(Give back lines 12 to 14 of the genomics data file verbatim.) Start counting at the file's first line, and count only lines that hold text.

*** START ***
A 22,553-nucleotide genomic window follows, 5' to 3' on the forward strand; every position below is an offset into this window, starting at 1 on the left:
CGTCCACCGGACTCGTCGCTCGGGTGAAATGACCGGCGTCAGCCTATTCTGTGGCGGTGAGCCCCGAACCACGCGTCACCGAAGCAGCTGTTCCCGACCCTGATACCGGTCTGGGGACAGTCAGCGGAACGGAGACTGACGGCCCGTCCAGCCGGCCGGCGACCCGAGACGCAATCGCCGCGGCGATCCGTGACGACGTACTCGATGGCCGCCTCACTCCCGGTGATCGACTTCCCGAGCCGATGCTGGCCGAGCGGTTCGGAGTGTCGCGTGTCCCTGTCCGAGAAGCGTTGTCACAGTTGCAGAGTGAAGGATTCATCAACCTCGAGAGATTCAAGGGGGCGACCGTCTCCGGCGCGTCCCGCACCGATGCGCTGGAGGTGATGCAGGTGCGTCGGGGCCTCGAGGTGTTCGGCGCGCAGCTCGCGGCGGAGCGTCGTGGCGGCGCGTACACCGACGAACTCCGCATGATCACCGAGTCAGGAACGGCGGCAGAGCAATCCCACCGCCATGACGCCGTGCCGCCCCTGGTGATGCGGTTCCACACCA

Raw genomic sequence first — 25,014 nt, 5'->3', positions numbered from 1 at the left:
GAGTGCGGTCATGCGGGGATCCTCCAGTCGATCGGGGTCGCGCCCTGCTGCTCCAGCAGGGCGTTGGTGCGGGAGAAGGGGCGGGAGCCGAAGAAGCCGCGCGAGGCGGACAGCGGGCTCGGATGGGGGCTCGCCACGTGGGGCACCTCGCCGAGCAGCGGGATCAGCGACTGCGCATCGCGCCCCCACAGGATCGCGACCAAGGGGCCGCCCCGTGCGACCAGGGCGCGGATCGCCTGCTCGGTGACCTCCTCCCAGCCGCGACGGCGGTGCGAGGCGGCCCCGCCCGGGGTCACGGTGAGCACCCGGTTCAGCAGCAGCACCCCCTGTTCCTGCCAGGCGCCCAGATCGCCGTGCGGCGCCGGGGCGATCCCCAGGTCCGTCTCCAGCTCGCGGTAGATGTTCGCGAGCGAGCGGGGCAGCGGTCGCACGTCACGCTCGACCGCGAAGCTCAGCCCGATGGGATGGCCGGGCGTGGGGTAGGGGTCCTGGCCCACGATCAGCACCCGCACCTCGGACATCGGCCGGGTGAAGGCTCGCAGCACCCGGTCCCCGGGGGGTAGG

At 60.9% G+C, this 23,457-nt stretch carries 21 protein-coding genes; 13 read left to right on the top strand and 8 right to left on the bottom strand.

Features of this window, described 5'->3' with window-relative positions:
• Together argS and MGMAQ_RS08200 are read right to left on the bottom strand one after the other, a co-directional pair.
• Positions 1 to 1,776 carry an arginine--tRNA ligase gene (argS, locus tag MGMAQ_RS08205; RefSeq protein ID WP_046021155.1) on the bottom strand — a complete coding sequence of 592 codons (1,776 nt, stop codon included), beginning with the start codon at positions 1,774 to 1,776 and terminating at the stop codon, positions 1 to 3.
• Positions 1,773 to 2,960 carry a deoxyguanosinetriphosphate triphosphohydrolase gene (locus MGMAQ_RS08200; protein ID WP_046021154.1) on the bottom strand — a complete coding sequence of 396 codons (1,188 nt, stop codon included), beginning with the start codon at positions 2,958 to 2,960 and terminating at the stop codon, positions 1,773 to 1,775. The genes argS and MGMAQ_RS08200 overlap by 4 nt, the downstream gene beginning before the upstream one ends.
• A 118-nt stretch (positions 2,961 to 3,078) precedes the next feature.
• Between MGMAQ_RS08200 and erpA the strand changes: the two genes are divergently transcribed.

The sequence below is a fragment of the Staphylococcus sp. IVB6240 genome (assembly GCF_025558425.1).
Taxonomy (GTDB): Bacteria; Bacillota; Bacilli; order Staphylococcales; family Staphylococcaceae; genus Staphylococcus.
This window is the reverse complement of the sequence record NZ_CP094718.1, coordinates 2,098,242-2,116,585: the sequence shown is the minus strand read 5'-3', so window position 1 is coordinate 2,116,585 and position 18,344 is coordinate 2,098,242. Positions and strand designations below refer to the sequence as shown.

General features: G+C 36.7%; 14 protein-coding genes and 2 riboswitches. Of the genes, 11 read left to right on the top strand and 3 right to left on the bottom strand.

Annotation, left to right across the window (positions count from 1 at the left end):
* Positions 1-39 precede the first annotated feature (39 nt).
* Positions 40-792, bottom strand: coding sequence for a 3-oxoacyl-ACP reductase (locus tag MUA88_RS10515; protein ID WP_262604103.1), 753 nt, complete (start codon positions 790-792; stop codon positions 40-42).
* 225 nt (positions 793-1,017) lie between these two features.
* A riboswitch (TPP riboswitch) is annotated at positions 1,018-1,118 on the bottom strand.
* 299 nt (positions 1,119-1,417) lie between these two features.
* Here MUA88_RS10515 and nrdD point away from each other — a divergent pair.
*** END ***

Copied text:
The sequence below is a fragment of the Staphylococcus sp. IVB6240 genome (assembly GCF_025558425.1).
Taxonomy (GTDB): Bacteria; Bacillota; Bacilli; order Staphylococcales; family Staphylococcaceae; genus Staphylococcus.
This window is the reverse complement of the sequence record NZ_CP094718.1, coordinates 2,098,242-2,116,585: the sequence shown is the minus strand read 5'-3', so window position 1 is coordinate 2,116,585 and position 18,344 is coordinate 2,098,242. Positions and strand designations below refer to the sequence as shown.